7. Stay cool in hot environments. Avoid prolonged exposure to high temperatures and take precautions to stay cool during hot weather. Seek shade, wear lightweight, breathable clothing, and use fans or air conditioning to lower body temperature and reduce the risk of dehydration.

  8. Hydrate before bed. Drink water before bedtime to ensure adequate hydration overnight. However, be mindful of excessive fluid intake close to bedtime, as it may disrupt sleep or lead to nighttime awakenings to use the bathroom.

  9. Monitor hydration in special situations. Pay special attention to hydration needs during pregnancy, breastfeeding, illness, or when taking medications that increase fluid loss. Consult healthcare professionals for personalized recommendations and guidance on hydration management in these situations.

  10. Listen to your body. Be attentive to thirst cues and other signs of dehydration, such as dry mouth, fatigue, dizziness, or dark urine. Drink fluids regularly throughout the day, even if you don't feel thirsty, to maintain hydration and support overall well-being.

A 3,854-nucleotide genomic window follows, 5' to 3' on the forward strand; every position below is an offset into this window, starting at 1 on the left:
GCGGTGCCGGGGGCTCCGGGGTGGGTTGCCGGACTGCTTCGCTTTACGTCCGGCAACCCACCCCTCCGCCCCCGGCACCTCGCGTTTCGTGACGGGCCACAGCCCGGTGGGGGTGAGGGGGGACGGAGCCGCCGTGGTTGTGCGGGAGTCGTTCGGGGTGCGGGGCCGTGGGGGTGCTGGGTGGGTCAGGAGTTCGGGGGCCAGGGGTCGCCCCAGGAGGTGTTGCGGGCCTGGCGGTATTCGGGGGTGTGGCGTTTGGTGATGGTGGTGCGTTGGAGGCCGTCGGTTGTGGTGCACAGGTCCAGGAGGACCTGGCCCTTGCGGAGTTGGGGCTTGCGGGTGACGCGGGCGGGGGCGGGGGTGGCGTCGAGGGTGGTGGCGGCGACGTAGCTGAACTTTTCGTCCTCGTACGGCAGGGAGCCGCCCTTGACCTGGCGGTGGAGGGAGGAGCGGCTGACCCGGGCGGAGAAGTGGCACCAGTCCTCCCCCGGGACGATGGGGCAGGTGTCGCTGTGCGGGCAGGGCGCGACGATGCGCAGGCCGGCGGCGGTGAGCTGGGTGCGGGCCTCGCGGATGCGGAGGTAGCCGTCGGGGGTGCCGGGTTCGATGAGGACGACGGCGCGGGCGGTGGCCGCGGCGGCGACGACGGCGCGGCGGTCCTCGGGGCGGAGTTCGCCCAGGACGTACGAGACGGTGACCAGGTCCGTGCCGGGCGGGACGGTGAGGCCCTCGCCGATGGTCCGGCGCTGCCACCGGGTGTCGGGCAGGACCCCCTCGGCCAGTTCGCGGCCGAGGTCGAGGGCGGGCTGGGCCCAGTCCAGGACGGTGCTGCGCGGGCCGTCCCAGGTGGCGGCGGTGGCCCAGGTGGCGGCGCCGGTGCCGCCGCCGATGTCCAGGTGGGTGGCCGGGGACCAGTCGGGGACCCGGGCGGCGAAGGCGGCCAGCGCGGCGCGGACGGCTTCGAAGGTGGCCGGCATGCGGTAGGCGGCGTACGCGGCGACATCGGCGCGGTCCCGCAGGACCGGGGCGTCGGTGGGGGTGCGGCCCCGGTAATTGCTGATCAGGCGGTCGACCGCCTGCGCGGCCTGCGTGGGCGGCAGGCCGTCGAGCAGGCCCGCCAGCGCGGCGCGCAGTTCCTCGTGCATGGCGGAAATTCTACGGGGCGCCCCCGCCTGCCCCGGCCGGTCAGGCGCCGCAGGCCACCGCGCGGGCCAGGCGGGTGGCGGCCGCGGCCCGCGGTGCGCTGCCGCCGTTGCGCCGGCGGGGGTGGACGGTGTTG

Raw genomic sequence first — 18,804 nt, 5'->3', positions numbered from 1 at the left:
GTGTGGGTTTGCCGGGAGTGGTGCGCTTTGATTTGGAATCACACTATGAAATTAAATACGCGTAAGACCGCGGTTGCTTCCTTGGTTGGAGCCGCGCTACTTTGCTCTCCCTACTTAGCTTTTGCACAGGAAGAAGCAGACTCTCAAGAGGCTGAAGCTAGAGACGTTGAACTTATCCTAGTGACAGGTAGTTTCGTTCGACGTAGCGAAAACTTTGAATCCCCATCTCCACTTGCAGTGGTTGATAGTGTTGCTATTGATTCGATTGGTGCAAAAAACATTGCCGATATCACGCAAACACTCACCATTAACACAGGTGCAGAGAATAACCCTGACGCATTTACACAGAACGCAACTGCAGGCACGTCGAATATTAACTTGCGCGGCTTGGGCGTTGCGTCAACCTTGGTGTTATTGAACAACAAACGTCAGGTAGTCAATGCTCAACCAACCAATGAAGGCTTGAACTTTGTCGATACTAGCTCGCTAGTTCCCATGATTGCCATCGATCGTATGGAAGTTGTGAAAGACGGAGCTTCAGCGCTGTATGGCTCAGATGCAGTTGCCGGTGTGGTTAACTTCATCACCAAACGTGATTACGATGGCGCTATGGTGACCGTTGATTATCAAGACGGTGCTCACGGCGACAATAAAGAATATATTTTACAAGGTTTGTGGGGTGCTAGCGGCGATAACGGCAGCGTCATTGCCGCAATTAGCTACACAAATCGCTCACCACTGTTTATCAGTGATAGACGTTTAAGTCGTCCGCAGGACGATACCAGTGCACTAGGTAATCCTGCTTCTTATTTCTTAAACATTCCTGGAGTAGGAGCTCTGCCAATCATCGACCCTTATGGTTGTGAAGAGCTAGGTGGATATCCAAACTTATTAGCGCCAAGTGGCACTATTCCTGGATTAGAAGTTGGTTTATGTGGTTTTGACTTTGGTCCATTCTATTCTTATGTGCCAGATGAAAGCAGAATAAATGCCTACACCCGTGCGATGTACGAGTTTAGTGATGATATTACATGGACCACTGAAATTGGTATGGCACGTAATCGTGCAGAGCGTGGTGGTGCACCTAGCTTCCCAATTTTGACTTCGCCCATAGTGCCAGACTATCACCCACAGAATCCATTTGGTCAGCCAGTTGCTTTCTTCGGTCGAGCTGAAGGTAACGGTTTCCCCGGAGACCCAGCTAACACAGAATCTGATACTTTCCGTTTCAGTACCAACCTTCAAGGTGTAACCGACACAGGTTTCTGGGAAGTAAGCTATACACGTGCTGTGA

When should I see my doctor?

If you have been unable to keep down fluids for over 12 hours or have had severe diarrhoea or are feeling weak then it is best to be reviewed by your doctor. If you have any of the symptoms of heatstroke then you should be attending the hospital without delay.

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Dr Roger Henderson
Reviewed by Roger Henderson
Reviewed on 29.04.2024